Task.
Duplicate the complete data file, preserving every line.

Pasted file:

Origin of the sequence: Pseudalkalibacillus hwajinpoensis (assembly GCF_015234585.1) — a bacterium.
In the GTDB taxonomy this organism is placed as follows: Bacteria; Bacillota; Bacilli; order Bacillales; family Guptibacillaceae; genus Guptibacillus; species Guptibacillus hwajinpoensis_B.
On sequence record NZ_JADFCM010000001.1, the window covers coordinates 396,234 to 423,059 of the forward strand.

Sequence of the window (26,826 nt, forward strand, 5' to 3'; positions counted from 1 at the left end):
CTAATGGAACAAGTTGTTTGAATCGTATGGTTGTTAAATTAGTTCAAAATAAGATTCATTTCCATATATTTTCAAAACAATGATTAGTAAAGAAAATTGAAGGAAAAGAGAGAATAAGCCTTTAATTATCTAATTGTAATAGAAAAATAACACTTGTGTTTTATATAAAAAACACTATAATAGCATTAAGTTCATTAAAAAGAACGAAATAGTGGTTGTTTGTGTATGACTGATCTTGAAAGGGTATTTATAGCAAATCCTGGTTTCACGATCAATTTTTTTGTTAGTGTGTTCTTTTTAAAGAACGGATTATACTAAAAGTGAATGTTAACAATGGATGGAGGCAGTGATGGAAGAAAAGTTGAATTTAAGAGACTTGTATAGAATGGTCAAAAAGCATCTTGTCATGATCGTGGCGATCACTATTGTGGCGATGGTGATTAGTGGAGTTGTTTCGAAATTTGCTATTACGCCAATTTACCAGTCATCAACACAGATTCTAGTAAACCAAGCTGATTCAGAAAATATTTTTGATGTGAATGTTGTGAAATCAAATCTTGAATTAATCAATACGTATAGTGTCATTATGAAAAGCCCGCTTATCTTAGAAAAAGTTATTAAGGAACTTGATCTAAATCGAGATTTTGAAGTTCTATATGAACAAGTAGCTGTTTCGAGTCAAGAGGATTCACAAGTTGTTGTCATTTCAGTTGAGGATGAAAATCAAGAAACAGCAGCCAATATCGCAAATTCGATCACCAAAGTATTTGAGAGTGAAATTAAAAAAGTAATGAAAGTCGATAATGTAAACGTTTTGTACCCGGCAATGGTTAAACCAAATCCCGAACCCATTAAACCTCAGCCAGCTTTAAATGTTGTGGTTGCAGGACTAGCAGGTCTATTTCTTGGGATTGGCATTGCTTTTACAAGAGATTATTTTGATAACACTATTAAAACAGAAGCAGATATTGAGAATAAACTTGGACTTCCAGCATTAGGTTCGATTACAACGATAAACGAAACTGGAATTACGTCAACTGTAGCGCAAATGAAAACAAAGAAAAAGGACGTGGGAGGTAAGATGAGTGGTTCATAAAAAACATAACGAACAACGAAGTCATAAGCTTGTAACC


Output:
Origin of the sequence: Pseudalkalibacillus hwajinpoensis (assembly GCF_015234585.1) — a bacterium.
In the GTDB taxonomy this organism is placed as follows: Bacteria; Bacillota; Bacilli; order Bacillales; family Guptibacillaceae; genus Guptibacillus; species Guptibacillus hwajinpoensis_B.
On sequence record NZ_JADFCM010000001.1, the window covers coordinates 396,234 to 423,059 of the forward strand.

Sequence of the window (26,826 nt, forward strand, 5' to 3'; positions counted from 1 at the left end):
CTAATGGAACAAGTTGTTTGAATCGTATGGTTGTTAAATTAGTTCAAAATAAGATTCATTTCCATATATTTTCAAAACAATGATTAGTAAAGAAAATTGAAGGAAAAGAGAGAATAAGCCTTTAATTATCTAATTGTAATAGAAAAATAACACTTGTGTTTTATATAAAAAACACTATAATAGCATTAAGTTCATTAAAAAGAACGAAATAGTGGTTGTTTGTGTATGACTGATCTTGAAAGGGTATTTATAGCAAATCCTGGTTTCACGATCAATTTTTTTGTTAGTGTGTTCTTTTTAAAGAACGGATTATACTAAAAGTGAATGTTAACAATGGATGGAGGCAGTGATGGAAGAAAAGTTGAATTTAAGAGACTTGTATAGAATGGTCAAAAAGCATCTTGTCATGATCGTGGCGATCACTATTGTGGCGATGGTGATTAGTGGAGTTGTTTCGAAATTTGCTATTACGCCAATTTACCAGTCATCAACACAGATTCTAGTAAACCAAGCTGATTCAGAAAATATTTTTGATGTGAATGTTGTGAAATCAAATCTTGAATTAATCAATACGTATAGTGTCATTATGAAAAGCCCGCTTATCTTAGAAAAAGTTATTAAGGAACTTGATCTAAATCGAGATTTTGAAGTTCTATATGAACAAGTAGCTGTTTCGAGTCAAGAGGATTCACAAGTTGTTGTCATTTCAGTTGAGGATGAAAATCAAGAAACAGCAGCCAATATCGCAAATTCGATCACCAAAGTATTTGAGAGTGAAATTAAAAAAGTAATGAAAGTCGATAATGTAAACGTTTTGTACCCGGCAATGGTTAAACCAAATCCCGAACCCATTAAACCTCAGCCAGCTTTAAATGTTGTGGTTGCAGGACTAGCAGGTCTATTTCTTGGGATTGGCATTGCTTTTACAAGAGATTATTTTGATAACACTATTAAAACAGAAGCAGATATTGAGAATAAACTTGGACTTCCAGCATTAGGTTCGATTACAACGATAAACGAAACTGGAATTACGTCAACTGTAGCGCAAATGAAAACAAAGAAAAAGGACGTGGGAGGTAAGATGAGTGGTTCATAAAAAACATAACGAACAACGAAGTCATAAGCTTGTAACC